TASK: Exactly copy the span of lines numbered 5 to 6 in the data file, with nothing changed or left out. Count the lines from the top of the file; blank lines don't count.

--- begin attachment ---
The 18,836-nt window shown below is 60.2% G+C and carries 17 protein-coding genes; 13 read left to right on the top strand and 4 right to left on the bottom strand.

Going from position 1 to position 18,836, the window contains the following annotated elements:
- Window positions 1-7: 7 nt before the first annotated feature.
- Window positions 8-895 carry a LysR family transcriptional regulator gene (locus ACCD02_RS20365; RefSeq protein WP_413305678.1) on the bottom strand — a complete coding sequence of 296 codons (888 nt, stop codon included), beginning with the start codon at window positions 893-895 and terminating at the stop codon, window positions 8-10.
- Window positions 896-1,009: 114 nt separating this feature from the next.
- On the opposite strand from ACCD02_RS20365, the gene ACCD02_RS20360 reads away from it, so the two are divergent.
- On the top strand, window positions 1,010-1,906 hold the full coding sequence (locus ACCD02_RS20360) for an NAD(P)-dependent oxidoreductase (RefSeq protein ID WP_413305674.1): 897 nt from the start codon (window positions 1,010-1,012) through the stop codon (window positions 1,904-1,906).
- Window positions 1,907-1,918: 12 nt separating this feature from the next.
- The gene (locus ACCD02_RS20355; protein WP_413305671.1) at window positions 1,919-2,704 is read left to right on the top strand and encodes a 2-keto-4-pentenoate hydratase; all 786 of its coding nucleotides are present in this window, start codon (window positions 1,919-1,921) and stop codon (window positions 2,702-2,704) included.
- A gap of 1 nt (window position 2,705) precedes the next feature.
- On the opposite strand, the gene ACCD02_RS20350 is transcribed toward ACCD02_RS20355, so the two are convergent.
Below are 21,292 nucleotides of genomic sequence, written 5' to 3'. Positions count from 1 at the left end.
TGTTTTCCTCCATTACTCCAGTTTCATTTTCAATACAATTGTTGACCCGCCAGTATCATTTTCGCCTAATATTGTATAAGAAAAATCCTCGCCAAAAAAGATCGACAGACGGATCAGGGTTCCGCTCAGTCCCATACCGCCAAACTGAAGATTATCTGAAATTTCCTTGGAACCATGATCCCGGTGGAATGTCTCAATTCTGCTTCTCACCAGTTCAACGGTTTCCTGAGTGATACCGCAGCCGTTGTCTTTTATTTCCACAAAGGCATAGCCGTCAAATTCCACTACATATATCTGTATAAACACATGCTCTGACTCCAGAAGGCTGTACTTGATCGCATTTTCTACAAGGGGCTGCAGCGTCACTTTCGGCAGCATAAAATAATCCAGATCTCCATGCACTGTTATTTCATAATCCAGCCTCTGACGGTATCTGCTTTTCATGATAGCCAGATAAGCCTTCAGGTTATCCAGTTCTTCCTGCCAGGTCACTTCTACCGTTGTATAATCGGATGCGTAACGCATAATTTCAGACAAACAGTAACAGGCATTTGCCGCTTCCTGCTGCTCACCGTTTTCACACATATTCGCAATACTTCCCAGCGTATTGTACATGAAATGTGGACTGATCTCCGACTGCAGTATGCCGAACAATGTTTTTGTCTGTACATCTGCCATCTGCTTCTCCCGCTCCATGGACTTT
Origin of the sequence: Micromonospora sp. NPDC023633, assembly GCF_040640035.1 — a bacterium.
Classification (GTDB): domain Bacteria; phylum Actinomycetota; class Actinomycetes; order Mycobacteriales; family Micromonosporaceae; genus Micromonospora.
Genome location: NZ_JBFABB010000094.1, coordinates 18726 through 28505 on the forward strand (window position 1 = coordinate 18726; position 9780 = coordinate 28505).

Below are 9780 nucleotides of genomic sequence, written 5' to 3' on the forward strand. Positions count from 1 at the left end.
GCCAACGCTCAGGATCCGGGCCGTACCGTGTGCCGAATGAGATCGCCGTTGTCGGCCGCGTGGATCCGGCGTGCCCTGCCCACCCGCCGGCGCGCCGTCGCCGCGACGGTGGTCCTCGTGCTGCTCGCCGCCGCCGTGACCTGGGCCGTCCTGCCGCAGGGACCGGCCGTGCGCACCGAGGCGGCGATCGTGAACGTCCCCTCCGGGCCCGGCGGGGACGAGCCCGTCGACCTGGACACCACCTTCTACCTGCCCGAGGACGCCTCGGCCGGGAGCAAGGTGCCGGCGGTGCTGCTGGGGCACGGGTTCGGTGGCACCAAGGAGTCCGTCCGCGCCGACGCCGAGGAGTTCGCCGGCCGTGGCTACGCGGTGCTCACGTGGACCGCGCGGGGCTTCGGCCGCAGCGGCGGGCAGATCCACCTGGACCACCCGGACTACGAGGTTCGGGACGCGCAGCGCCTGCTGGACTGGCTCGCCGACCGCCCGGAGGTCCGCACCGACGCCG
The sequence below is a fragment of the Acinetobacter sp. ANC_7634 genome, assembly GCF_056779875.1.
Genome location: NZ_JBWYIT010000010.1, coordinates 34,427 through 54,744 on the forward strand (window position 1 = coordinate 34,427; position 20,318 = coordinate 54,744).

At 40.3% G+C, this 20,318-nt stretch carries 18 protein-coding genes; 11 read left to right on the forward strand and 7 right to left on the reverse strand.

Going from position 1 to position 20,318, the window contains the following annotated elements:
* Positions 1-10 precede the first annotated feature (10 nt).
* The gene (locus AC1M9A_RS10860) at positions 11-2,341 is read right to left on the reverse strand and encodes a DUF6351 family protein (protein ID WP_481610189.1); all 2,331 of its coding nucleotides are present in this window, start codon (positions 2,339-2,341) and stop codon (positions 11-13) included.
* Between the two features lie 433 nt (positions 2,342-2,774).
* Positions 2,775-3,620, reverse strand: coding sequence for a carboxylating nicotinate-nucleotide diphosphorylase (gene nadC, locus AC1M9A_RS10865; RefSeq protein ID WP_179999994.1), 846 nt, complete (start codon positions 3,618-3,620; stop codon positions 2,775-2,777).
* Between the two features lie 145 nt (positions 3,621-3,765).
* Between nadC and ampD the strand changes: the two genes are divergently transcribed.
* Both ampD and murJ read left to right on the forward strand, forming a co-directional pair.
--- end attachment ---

- Window positions 896-1,009: 114 nt separating this feature from the next.
- On the opposite strand from ACCD02_RS20365, the gene ACCD02_RS20360 reads away from it, so the two are divergent.